Tackling profitability challenges in asset management
Henri Wajsblat, Anaplan’s Head of Financial Services Solutions, interviewed Accenture Managing Director Julien Ciroux about profitability challenges in the asset management industry, what asset managers should expect from technology, and the benefits of
1. In a context of increasing regulations and fee pressures emphasised by the rise of digital competitors, how can asset management firms sustain profitable growth?
Recently, competition and regulation intensified in the asset management industry, which lowered the management fees that remain the principal resources. We have also seen the rise of passive products gaining market share over traditional active asset managers
and signs of next-to-come market decline. In this environment, managing cost and optimising production becomes key, in addition to focusing on highly profitable products.
Improving profitability requires deep-capacity analysis of the profit and loss (P&L) and cost centres to identify areas with the highest profit margins and assess the success of cost reduction and digitalisation programs. Gaining margin will also allow firms
to re-direct benefits for investing in future sources of growth and automatising production.
The bold movement of process digitalisation in the industry makes these types of analyses possible while reducing the time spent on low added-value tasks. However, process digitalisation efficiency will require the involvement of the full IT environment.
For instance, a homogeneous cloud architecture strategy leads to an end-to-end process acceleration.
2. What key functionalities should asset management firms expect from technology to meet their profitability objectives?
To remain competitive, asset managers must absorb significant changes in record time and with minimal effort. Regulatory requirements, for example, represent a change in which complexity and variety have increased in the past two years. Business reshaping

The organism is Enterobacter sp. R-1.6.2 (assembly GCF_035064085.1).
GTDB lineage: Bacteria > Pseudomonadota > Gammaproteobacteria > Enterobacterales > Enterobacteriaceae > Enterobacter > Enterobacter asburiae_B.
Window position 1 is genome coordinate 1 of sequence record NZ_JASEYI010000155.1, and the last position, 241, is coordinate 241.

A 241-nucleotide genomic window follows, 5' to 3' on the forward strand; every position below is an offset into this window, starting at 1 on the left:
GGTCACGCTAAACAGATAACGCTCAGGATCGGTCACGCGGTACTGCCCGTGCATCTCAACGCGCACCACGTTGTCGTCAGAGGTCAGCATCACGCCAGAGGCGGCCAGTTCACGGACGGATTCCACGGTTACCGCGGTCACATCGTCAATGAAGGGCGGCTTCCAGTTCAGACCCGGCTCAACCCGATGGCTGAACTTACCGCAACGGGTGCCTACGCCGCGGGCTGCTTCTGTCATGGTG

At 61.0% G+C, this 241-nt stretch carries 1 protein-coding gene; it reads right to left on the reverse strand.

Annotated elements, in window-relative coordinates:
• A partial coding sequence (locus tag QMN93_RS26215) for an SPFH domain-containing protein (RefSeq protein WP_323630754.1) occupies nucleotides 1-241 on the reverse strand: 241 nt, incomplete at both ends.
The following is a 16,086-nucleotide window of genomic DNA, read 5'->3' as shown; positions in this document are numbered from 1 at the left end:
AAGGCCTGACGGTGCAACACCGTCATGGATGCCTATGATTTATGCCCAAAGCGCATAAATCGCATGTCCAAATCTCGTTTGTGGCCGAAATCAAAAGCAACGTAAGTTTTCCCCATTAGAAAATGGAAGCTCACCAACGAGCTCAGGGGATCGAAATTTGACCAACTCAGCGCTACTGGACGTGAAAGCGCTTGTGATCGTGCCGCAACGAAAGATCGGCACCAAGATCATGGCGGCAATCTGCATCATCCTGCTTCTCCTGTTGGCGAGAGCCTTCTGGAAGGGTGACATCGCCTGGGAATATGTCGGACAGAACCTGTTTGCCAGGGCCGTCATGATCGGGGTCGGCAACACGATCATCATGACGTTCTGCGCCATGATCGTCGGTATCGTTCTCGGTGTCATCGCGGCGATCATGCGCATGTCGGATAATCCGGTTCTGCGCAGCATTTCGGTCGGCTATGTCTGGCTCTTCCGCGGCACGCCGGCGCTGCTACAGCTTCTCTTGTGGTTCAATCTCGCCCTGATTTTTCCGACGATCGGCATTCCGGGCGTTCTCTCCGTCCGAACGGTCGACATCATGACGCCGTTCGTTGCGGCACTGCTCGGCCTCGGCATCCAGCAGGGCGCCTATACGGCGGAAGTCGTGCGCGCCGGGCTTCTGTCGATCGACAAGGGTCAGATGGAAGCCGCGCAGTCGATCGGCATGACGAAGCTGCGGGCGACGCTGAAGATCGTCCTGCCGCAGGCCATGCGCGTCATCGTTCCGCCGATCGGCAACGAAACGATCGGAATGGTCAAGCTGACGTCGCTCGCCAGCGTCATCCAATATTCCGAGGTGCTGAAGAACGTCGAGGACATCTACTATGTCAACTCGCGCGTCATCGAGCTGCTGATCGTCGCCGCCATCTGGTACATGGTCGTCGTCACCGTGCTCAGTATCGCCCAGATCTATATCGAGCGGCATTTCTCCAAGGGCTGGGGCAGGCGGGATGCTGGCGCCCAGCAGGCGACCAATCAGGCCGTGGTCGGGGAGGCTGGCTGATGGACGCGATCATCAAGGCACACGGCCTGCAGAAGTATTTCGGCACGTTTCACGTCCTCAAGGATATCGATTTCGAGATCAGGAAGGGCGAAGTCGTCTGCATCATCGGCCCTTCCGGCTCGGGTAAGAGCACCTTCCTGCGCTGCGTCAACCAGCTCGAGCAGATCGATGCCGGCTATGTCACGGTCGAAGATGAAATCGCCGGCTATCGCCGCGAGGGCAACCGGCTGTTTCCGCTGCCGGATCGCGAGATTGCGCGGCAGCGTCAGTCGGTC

and rebranding is also a common initiative for staying ahead of the game, but it causes significant structural impacts. Acquisition strategies are very widespread across the industry and stimulated by the exponential development of the fintechs.
Agile and scalable technologies, available at all levels of the organisation, are required to support all of these structural changes.
Today, agility is required to make decisions much faster and with more accuracy than ever before to compete with the new entrants. Those decisions leverage the modelling of large amounts of data to access accurate customer knowledge and exploit signals from
historical and forward-looking data. New technologies offer the capacity to manage volume and granularity, project history in the future, predict market behaviour, and simulate any type of change in the organisation. All of those functionalities contribute
to better client understanding and significant risk reduction.
3. Accenture recently released an “Asset Management Finance ” app. Could you explain the challenges solved by this application and how the app can help asset managers improve profitability?
Over the years, most asset managers and asset distributors have developed complex IT architectures based on a combination of SQL servers, Access databases, and spreadsheet-based systems linked together with Visual Basic language. These tools were costly
and lengthy to implement and required expert technical resources to operate and maintain them. Ultimately, these IT frameworks can be seen as a risk for the business, which is fully dependent on technology experts to operate complex models for them.
With new Connected Planning tools, there is a new way to operate these complex asset management models that makes the business more confident, too. The simplicity of use of these tools reduces the gap between what the business wants and what the standard
functionality of the system can do. This approach allows a user to transfer the ownership of the models from IT to Finance, without compromising the granularity of the data and the calculations that drive the complexity of the models. Also, the implementation
of the business requirements is quite fast, allowing the business to quickly measure the results.
While Connected Planning platforms address the granularity and multi-dimensionality of the calculation requirements at any level of the organisation, such solutions can also provide business analysis, projection, planning, and reporting capabilities.
Asset management controllers have often been restricted on the granularity and the variety of their analysis due to technical limitations of incumbent systems. With a Connected Planning platform, these limitations go away because the solutions provide, in
real time, controllers with all calculations and allocations across a multitude of dimensions, freeing up time for deeper business analyses.
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